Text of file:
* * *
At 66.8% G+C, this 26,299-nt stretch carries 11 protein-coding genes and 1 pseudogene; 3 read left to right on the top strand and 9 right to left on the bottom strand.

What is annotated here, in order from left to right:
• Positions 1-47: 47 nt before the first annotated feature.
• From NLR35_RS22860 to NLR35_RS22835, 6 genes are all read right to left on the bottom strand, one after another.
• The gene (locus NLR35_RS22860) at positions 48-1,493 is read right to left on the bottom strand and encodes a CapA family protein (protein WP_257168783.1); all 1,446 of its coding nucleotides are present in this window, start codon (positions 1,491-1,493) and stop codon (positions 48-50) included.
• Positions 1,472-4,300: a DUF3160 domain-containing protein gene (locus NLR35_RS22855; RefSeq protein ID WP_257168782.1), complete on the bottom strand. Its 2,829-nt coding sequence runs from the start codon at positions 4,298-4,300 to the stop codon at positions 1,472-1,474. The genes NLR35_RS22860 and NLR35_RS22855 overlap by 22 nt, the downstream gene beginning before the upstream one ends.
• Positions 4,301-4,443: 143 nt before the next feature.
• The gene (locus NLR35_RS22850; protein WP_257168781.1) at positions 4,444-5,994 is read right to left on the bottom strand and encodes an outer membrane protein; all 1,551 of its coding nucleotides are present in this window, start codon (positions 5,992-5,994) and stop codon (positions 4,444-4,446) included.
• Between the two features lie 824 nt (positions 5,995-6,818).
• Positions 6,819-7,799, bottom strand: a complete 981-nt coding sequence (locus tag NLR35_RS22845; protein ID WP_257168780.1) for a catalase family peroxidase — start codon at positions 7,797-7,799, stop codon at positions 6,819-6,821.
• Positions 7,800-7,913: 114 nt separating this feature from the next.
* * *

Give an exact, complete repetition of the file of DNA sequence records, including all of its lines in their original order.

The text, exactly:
At 66.8% G+C, this 26,299-nt stretch carries 11 protein-coding genes and 1 pseudogene; 3 read left to right on the top strand and 9 right to left on the bottom strand.

What is annotated here, in order from left to right:
• Positions 1-47: 47 nt before the first annotated feature.
• From NLR35_RS22860 to NLR35_RS22835, 6 genes are all read right to left on the bottom strand, one after another.
• The gene (locus NLR35_RS22860) at positions 48-1,493 is read right to left on the bottom strand and encodes a CapA family protein (protein WP_257168783.1); all 1,446 of its coding nucleotides are present in this window, start codon (positions 1,491-1,493) and stop codon (positions 48-50) included.
• Positions 1,472-4,300: a DUF3160 domain-containing protein gene (locus NLR35_RS22855; RefSeq protein ID WP_257168782.1), complete on the bottom strand. Its 2,829-nt coding sequence runs from the start codon at positions 4,298-4,300 to the stop codon at positions 1,472-1,474. The genes NLR35_RS22860 and NLR35_RS22855 overlap by 22 nt, the downstream gene beginning before the upstream one ends.
• Positions 4,301-4,443: 143 nt before the next feature.
• The gene (locus NLR35_RS22850; protein WP_257168781.1) at positions 4,444-5,994 is read right to left on the bottom strand and encodes an outer membrane protein; all 1,551 of its coding nucleotides are present in this window, start codon (positions 5,992-5,994) and stop codon (positions 4,444-4,446) included.
• Between the two features lie 824 nt (positions 5,995-6,818).
• Positions 6,819-7,799, bottom strand: a complete 981-nt coding sequence (locus tag NLR35_RS22845; protein ID WP_257168780.1) for a catalase family peroxidase — start codon at positions 7,797-7,799, stop codon at positions 6,819-6,821.
• Positions 7,800-7,913: 114 nt separating this feature from the next.